The entire child guardianship process can be very trying, and it’s important to step back before you begin and consider some of the more common concerns that individuals face in Canada. First and foremost, this may mean addressing your emotional feelings regarding your divorce. This puts extra stress on you and can cause you to make emotional decisions, when you really need to make prudent, logical decisions that address the best interests of the child.
Next, you have to consider your financial situation. You and your spouse may have had a combined income before, with both of you in the workforce, and your assets will now be cut in half. If only your spouse worked, you may find yourself without any means of income. The ability to support your child is a very real concern in a guardianship case.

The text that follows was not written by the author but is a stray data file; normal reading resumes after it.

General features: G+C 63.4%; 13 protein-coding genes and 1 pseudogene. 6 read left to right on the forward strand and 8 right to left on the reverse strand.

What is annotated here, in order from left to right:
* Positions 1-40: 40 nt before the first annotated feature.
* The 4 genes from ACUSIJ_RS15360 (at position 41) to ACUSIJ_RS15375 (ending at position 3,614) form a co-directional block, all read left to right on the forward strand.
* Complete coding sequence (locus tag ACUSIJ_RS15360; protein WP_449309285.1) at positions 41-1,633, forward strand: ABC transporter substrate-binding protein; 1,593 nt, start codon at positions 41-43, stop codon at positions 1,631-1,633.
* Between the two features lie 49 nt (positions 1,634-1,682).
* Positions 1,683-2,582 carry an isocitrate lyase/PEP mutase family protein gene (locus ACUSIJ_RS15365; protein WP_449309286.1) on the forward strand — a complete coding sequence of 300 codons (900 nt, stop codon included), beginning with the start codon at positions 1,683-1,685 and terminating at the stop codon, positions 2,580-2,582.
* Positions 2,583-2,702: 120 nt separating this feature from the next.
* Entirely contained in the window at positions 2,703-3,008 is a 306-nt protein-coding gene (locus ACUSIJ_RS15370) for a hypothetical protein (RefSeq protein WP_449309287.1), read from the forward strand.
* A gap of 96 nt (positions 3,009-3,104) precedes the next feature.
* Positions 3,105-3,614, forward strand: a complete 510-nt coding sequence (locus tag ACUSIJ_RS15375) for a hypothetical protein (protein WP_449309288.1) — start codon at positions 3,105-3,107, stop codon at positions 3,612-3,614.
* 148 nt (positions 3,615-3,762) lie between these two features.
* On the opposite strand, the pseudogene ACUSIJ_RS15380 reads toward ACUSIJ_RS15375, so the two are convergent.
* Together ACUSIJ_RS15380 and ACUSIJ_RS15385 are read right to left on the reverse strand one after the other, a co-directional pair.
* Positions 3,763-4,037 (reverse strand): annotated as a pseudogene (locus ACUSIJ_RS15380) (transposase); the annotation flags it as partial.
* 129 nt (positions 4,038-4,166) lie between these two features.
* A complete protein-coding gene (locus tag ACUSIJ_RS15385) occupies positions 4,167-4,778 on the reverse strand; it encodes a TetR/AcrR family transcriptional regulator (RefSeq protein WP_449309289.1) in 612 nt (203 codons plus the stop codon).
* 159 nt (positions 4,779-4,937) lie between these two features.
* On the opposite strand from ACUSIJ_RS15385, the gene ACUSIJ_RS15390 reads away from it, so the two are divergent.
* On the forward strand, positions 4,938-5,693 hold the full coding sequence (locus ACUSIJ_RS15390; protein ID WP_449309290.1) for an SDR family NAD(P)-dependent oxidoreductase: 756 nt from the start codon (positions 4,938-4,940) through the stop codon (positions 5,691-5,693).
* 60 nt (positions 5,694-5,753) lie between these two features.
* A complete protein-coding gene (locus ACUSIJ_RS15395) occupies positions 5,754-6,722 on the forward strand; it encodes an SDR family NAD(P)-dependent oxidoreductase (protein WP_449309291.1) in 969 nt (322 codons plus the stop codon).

On top of that, you need to look into the legal responsibilities that both you and your spouse have after the split. For example, both of you are expected to help support the child. You are not in this on your own. If the child lives with you, your spouse will typically have to pay support—this works the other way around if your child lives with your spouse. To determine how much financial support is needed, the court will examine how much the child needs overall and how to fairly divide that, taking into account the cost of having a child live in the home and how much you each make.
Though only one party may pay money, the support is split between both parties. If you receive payments, you expect to not only use those payments to raise the child, but to contribute on your end as well.
Source: Government of Canada, Department of Justice, “The Federal Child Support Guidelines: Step-by-Step,” accessed April 17, 2015